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Politics

Thousands back call for voter ID plans to be scrapped

A new law requiring voter ID could stop thousands from having a say in elections. But nearly 100,000 people are backing a campaign run by two politics graduates to stop it

Nearly 100,000 people are demanding ministers put a stop to plans to introduce voter ID over fears disadvantaged people will be locked out of the democratic process.

The government brought the Elections Bill to Parliament this week, including a new law requiring every voter in the UK to present identification before they can vote, starting in the 2023 local elections.

But activists have warned the requirement will prevent homeless people, families living in poverty and people from ethnic minority backgrounds from casting a vote for the people they want to represent their interests. There have been just two convictions for voter impersonation in the UK in the past four years.

“People’s ability to access [voting] easily is part of the reason why so many people do access it,” Freddie Mallinson, the 23-year-old who started the petition as a “shot in the dark” back in February, told The Big Issue. “Every single thing you do to make that more difficult has massive, wide-ranging effects. An extra half hour of bureaucratic nonsense makes it that much harder to go and vote and could easily mean hundreds of thousands miss out on their chance to have a say.”

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Around 3.5 million registered voters in the UK do not have photo ID, according to the Electoral Commission.

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After the petition picked up traction, amassing around 65,000 signatures in a few weeks, the 23-year-old from Kent teamed up with fellow politics graduate Jack McAteer to launch the Hands Off Our Vote campaign, earning the support of MPs and electoral experts.

A YouGov poll commissioned by the pair showed the plans will hit the North of England hardest – including a number of marginal seats – where one in 14 people don’t have a form of acceptable ID compared to one in 100 Londoners.

“I’m someone who learns and loves politics, and also someone who’s been in positions of social vulnerability myself,” said Mallinson, who has experience of being treated by psychiatric care services. “I understand how important it is that people get access to their democracy and this law disgusts me on every level.”

The government said the legislation will reduce the potential for voter fraud in the UK. It claimed “anecdotal” evidence of voters impersonating other people are “frequent”, yet in 2019 there was only one proven case of voter impersonation in an electorate of 48 million.

“I just don’t see the justification or rationale without concluding they’re passing a law they believe will benefit them and their political careers,” Mallinson said.

“I know how difficult it is for people in positions of vulnerability to do this stuff,” he added. “Someone told me the other day that it’s condescending to tell people that it’s hard to sign up to vote. I can’t stand that view because it’s not easy to do, especially for people in vulnerable positions and on the margins of society.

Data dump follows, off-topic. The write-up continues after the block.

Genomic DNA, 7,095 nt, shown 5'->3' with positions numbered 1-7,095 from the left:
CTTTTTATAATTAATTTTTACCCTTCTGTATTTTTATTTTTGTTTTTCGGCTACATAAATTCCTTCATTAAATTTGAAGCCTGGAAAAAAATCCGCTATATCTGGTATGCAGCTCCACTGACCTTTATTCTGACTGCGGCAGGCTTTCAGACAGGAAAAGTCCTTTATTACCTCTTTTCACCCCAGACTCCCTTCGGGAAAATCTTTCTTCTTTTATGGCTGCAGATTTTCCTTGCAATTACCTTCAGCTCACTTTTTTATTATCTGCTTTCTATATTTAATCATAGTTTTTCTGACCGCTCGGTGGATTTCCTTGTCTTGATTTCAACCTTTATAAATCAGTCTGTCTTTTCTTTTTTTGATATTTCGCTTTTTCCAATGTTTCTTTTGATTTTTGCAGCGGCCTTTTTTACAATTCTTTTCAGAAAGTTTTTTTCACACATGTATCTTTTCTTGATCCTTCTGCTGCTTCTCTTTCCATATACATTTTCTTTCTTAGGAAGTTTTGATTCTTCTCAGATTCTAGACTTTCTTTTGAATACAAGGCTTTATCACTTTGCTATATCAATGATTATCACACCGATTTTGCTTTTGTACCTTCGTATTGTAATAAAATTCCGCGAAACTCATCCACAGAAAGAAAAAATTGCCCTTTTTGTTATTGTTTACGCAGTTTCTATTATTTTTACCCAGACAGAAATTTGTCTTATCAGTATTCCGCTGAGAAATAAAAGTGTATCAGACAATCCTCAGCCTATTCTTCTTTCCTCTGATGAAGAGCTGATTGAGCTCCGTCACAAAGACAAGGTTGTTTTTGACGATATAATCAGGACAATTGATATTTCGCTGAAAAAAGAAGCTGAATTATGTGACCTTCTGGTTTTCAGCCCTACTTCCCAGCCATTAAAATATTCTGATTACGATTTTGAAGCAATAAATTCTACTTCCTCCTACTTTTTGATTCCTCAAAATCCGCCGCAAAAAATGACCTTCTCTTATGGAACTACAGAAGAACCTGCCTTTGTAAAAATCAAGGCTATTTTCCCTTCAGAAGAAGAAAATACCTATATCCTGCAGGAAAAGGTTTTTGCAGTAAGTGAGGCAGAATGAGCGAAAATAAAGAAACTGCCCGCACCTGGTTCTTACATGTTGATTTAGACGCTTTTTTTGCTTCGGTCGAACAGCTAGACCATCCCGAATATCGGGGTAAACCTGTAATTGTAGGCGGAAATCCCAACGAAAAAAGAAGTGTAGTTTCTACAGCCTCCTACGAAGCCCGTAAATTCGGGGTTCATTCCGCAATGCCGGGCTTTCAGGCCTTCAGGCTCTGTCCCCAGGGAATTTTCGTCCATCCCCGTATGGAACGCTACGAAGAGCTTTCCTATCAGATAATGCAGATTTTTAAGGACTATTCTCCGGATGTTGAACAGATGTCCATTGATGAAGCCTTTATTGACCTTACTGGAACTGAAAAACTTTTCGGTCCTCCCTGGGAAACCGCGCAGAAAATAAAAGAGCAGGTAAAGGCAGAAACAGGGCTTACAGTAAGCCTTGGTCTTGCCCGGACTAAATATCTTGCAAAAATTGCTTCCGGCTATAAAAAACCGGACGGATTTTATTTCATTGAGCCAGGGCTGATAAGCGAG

“It’s so important that you help them to vote though, rather than making it more difficult.”

The forms of ID accepted under the plans include passports, driving licences, concession travel passes, blue badge parking permits and cards from the proof of age standards scheme, many of which are costly and difficult to obtain.

People struggling to make ends meet – which includes 15 million people living in poverty in 2021 – are unlikely to be able to spend £34 for a driver’s licence or £75 for a passport in order to vote. As well as financial barriers, it means navigating a complicated system for people without internet access or for those whose first language is not English. 

Ministers said local authorities will be required to give special photographic voter ID free of charge to those without, but this will cost nearly £18m per general election for councils, or another £40m out of the government’s budget, according to Labour.

At the time of writing, nearly 98,000 people have added their name to the petition calling for voter ID plans to be scrapped. At 100,000 signatures, it is eligible to be picked for debate by MPs.

“Voter identification is part of the government’s body of work to strengthen the integrity and security of our elections,” Westminster said in response. “We will not remove voter identification requirements from the Elections Bill.

The campaign has been backed by MPs David Davis and Cat Smith. But even if it is not debated in parliament, the Hands Off Our Vote campaigners have plans to keep the pressure on politicians to prevent democracy becoming a preserve of the well-off, by supporting people to write to their MPs about their concerns.

“I’m so delighted that many people got behind the petition,” Mallinson said, “especially at a time like this when everyone is so done with politics. 

“I thought after this year of so much acquiescence to everything the government’s been doing that people just wouldn’t care, that voter ID would just be one of the things that was slightly annoying. 

“It will be difficult to overturn a bill like this. But I’m unbelievably overwhelmed that it has gotten this far. It restores my faith in the world a little bit.”

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